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Jalapeño Poppers

Red Hatchet Makes Jalapeño Poppers

jp_1We love to cook, and we do it all the time. There’s no question that knowing your food is an important survival skill both indoors and out in the wild. Eat to live in the outdoors, but cook to reproduce in the city.jp_2 If you’ve covered the essentials like showering and being nice, chances are that you can impress a woman out of her clothes with some culinary magic. This recipe for a classic is easy and fun to make, and requires almost no technique at all. We tried a few variations, and we think we’ve nailed it…jp_6


  1. Jalapeños.jp_12
  2. Cream Cheese.
  3. Other Cheese (Cheddar, Monterey Jack, Fancy Cheese, whatever.)
  4. Bacon, or Turkey Bacon (put down your pitchfork, we’ll get to that part later.)jp_14


  1. An Oven, preheated to 400 degrees F.jp_18
  2. A baking sheet.
  3. Some tinfoil.
  4. Cooking spray.
  5. A butter knife.
  6. A cutting board.
  7. A bowl.

That’s all.

Hollow ’em Out

Peppers generally get their heat from the seeds inside them. I like to leave a couple in because spice is life, but for those fearing the ring of fire should take them all out. All you need to do is chop the top off the pepper, and use the butter knife to scrape the sides clean. Putting the pepper under the tap and letting it fill with water is a good way to get loose seeds out. This process probably takes the most time. I recommend throwing on some music or a TV show, depending on how many you’re making. Keep in mind that the pepper juice is hot, and if you rub your eyes or scratch your butt, you’re going to have a very bad time. Some people even wear gloves when handling peppers as tame as the jallie.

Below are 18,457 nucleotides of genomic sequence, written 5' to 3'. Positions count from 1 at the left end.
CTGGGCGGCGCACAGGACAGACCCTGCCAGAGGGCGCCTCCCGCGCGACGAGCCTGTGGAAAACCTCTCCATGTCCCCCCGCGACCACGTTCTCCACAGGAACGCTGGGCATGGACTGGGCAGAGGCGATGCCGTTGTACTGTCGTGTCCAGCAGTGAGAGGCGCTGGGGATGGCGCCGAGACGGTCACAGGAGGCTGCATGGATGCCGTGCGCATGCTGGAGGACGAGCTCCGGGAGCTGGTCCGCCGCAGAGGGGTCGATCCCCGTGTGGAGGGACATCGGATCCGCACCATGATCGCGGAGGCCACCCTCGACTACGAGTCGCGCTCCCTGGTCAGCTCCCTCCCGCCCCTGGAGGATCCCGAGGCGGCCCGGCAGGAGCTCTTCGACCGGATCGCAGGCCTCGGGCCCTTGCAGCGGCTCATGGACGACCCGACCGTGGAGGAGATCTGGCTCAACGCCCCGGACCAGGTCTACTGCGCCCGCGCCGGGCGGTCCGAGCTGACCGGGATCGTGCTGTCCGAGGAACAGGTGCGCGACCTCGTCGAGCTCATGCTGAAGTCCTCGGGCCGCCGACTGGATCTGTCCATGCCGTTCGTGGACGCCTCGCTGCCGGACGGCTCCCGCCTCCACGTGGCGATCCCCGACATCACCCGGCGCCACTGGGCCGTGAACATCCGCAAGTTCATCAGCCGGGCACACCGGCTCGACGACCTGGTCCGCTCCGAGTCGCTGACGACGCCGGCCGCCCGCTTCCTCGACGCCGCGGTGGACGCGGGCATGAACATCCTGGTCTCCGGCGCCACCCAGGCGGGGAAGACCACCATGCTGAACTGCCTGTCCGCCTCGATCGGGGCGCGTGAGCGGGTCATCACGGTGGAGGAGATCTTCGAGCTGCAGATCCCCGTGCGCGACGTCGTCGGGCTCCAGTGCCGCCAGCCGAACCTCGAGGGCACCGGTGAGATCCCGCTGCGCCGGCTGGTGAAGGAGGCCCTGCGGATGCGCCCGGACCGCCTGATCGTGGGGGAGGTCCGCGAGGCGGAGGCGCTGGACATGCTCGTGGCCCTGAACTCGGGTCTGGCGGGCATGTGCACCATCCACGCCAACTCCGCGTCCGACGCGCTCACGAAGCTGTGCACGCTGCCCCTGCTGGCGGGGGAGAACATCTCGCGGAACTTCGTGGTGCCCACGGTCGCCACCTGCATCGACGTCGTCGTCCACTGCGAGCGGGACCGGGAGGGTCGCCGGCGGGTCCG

Fill ’em Up

Some people like cream cheese filling, some people like velveeta-style melting cheese. We found that a mix of normal cheese and Philly is best. Cut your cheese into little cubes, and mix them all up with the cream cheese in a bowl. You can season this mixture if you want to ratchet up the heat: a bit of salt, chili powder, and your favorite hot sauce will take things up a notch. Use the butter knife to mush the mixture down into each pepper, cap them off, and set them aside.


Wrap ’em in Some Kind of Bacon

Still have your pitchfork out over the turkey bacon issue? Let me explain: turkey bacon gets way crispier than pig bacon. The reason is that it’s comparatively low in fat, and since it’s consistent in content, it makes a really good textural element, and still tastes like bacon. I love the crunch of a battered and fried popper, which is why I gave it a shot. I loved the way they turned out. If you’re a pig purist, by all means: use your favorite! Cover your baking sheet in tinfoil and spray some Pam on. As you finish rolling up each popper, place the loose end of bacon down on the tray so that they don’t come unravelled.


Cook ’em

Let them bake at 400 degrees for around 35 minutes. You’ll be able to tell that they’re done when the filling is running out of the top and the bacon looks perfectly cooked. The end result should have a crisp exterior that gives way to a pleasantly firm yet supple pepper. Contained within that spicy vegetation will lie a flavorful and spice-subduing combination of cheeses that is melty, creamy, and satisfying.

On second thought make these alone- if you do it right, you won’t need a date.

You have been warned.

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